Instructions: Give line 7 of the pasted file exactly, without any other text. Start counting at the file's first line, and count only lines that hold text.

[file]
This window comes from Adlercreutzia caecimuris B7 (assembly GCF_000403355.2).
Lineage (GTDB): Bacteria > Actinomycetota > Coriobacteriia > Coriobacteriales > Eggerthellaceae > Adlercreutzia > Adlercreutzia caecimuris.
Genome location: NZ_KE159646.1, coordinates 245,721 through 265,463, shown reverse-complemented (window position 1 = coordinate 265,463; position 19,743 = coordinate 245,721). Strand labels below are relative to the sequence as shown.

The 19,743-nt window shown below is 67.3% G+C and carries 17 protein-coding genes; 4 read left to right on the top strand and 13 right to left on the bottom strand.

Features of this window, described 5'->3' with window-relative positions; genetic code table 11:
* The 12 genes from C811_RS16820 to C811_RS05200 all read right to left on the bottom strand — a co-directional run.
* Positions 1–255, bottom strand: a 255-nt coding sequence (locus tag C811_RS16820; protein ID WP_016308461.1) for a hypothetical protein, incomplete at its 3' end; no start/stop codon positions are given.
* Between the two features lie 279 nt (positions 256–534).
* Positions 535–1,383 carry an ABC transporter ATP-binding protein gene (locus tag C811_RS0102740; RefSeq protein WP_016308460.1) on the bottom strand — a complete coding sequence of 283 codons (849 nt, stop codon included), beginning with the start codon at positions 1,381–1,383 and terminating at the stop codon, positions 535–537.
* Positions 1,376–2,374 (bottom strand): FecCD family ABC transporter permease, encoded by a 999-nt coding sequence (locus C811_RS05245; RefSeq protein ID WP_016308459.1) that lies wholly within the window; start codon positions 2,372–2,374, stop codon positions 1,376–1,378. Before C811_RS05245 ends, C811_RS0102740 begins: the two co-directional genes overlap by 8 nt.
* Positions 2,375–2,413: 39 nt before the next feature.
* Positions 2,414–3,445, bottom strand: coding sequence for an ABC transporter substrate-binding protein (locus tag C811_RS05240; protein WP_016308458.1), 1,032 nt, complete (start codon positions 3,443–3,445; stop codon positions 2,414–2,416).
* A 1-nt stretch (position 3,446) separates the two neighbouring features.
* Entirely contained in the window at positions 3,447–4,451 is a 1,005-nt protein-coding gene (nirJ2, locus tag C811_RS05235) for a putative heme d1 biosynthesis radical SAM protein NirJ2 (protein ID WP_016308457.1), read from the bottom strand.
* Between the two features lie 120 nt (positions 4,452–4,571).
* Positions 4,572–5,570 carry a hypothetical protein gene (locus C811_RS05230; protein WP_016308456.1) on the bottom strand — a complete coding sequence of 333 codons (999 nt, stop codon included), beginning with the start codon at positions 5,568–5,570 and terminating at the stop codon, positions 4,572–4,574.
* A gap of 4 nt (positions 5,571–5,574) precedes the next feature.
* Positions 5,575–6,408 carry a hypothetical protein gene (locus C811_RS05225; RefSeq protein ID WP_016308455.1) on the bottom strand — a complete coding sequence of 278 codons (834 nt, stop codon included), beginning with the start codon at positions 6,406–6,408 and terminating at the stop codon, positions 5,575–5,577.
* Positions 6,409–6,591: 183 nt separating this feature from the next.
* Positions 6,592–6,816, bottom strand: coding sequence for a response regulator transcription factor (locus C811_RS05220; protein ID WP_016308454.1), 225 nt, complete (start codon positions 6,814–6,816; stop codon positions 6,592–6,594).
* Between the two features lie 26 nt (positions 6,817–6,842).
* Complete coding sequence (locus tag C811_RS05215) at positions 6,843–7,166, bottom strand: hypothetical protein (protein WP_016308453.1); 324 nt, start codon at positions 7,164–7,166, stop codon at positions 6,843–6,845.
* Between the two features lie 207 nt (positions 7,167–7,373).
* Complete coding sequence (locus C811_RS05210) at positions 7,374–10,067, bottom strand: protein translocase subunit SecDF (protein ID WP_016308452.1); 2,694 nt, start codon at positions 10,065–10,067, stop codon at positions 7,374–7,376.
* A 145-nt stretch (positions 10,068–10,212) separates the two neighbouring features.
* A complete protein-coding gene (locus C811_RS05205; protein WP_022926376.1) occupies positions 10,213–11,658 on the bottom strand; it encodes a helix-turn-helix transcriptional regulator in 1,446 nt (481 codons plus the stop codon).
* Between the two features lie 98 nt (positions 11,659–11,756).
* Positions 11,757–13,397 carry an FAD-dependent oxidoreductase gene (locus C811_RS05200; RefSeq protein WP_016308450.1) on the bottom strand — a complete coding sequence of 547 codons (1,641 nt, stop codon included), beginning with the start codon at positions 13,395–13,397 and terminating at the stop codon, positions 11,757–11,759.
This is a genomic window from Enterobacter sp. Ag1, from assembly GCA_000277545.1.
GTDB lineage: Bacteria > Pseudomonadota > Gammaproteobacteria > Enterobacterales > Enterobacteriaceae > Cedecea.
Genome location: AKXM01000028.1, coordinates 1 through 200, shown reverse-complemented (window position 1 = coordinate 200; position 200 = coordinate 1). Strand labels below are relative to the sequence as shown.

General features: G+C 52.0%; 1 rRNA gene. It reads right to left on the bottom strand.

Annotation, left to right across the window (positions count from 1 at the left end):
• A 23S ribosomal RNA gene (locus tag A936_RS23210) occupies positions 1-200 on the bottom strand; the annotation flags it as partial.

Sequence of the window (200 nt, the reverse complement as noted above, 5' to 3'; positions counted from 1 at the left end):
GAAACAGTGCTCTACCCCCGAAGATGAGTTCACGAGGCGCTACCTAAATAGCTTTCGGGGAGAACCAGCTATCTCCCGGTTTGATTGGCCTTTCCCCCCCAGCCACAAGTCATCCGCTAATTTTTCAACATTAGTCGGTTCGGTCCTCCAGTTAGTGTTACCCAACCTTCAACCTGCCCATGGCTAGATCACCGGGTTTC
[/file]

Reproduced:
* Positions 1–255, bottom strand: a 255-nt coding sequence (locus tag C811_RS16820; protein ID WP_016308461.1) for a hypothetical protein, incomplete at its 3' end; no start/stop codon positions are given.